This paper was read at the international conference on “Rising China in the Global Oil Market: Order Taker or Game Changer” Department of Diplomacy, National Chenchi University, 16 December 2011, Taipei, Taiwan, Republic of China. Originally presented at the Third International Workshop “The South China Sea: Cooperation for Regional Security and Development,” Hanoi, Vietnam, 3–5 November 2011. This an updated and longer version of a paper that was presented in a conference on “Cooperation for Peace, Stability and Development in the South China Sea in the New Context,” Institute of Chinese Studies and Center for ASEAN and China Studies, Vietnamese Academy of the Social Sciences, Hanoi, Vietnam, 20–22 September 2011.
The Risk of Applying Realpolitik in Resolving the South China Sea Dispute: Implications on Regional Security*
Article first published online: 9 AUG 2012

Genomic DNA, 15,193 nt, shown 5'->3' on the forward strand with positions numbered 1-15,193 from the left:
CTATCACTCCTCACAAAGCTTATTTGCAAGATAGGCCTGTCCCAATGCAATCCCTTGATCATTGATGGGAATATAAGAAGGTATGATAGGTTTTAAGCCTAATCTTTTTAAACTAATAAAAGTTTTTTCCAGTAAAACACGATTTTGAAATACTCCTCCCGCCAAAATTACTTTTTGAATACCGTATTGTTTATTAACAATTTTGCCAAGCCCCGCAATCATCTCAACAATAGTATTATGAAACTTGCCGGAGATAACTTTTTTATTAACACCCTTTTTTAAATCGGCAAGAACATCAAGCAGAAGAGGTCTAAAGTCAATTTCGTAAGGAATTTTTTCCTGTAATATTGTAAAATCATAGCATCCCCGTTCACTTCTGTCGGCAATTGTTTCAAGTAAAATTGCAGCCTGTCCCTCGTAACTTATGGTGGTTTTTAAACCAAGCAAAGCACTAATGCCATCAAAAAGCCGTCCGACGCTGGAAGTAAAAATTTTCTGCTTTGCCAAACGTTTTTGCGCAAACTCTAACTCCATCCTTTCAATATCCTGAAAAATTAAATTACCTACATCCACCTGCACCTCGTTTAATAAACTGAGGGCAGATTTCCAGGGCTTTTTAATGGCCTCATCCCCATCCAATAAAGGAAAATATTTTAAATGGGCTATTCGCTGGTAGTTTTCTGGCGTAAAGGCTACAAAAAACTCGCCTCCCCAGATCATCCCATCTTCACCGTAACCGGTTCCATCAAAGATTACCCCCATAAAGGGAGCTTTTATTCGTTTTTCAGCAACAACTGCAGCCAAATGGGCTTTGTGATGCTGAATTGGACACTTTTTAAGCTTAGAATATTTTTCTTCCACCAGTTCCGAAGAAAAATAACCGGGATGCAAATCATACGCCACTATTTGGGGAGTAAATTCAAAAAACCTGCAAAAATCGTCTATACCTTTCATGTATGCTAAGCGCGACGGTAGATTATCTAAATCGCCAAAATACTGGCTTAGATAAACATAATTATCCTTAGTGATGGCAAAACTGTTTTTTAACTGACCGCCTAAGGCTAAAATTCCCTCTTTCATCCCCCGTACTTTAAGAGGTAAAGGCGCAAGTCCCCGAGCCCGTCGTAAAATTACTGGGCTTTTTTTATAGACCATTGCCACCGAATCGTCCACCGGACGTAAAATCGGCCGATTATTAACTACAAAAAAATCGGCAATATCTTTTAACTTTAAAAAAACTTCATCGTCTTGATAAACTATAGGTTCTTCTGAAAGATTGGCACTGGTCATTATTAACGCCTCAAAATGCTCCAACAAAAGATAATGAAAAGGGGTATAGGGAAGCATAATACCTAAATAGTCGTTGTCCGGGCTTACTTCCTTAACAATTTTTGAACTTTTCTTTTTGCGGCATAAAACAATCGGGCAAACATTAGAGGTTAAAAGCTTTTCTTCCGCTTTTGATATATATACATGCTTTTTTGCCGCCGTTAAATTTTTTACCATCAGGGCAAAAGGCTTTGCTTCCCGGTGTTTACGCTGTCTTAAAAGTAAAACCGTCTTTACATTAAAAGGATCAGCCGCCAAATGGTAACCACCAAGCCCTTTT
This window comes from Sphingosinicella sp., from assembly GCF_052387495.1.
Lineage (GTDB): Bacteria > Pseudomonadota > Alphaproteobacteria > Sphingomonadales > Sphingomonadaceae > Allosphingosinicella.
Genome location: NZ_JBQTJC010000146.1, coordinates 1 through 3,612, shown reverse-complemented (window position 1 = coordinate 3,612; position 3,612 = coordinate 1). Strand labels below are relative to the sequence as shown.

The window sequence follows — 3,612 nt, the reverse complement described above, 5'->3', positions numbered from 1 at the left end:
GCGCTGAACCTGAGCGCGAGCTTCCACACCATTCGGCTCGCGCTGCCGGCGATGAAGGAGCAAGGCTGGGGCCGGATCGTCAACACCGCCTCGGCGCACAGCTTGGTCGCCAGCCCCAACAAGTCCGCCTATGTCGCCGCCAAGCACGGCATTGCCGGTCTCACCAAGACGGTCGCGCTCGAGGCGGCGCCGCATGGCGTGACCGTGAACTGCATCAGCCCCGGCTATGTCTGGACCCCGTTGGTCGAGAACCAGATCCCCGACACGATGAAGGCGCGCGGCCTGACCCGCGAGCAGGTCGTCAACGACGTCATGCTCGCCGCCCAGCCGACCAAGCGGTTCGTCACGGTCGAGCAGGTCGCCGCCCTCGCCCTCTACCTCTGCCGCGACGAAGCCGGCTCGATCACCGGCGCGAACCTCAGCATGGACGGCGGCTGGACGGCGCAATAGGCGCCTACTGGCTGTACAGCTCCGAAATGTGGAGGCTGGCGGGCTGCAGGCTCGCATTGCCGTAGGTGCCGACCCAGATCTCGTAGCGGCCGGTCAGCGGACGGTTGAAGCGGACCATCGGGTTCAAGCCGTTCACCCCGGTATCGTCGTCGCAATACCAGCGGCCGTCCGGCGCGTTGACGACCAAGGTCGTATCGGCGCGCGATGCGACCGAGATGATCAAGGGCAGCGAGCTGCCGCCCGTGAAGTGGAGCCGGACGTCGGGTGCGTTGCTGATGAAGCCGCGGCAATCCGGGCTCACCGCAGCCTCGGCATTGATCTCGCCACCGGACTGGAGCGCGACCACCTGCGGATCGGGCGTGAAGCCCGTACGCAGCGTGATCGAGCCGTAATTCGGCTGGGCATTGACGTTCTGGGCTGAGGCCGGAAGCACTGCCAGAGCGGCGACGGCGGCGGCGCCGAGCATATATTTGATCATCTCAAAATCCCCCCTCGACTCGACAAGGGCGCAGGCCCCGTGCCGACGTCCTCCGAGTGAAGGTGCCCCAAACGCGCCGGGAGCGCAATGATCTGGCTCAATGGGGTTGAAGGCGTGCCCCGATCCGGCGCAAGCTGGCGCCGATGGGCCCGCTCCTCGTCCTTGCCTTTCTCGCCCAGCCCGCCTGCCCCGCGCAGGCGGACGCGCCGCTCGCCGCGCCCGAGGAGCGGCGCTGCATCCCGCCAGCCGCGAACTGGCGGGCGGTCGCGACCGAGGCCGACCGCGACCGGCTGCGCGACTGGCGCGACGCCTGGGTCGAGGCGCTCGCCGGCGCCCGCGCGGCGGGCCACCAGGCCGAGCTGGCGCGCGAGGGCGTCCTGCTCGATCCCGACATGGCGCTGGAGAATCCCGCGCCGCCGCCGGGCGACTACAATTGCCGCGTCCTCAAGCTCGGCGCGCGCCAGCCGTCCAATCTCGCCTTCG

© 2012 Center for International Studies, Inha University
Volume 27, Issue 2, pages 262–289, August 2012
How to Cite
De Castro, R. C. (2012), The Risk of Applying Realpolitik in Resolving the South China Sea Dispute: Implications on Regional Security. Pacific Focus, 27: 262–289. doi: 10.1111/j.1976-5118.2012.01084.x
- Issue published online: 9 AUG 2012
- Article first published online: 9 AUG 2012
- South China Sea Dispute;
- East Asian security;
- territorial dispute
This paper examines the regional security implications of China's realpolitik approach in its territorial claim over the South China Sea. It observes that China uses the following power-politics tactics: (i) citing a historic claim; (ii) applying a bilateral approach to weaken ASEAN; (iii) relying on a divide-and-rule stratagem in dealing individually with ASEAN member states and creating a wedge between ASEAN and the USA; and (iv) buttressing its naval capabilities to resolve the territorial dispute according to its own terms. This consequently has driven the small claimant states, like Vietnam and the Philippines, to adopt a balancing strategy that involves the USA in the issue. In conclusion, the paper argues that with China's realpolitik approach, the idea that Europe's (violent) past is becoming East Asia's future is turning into reality.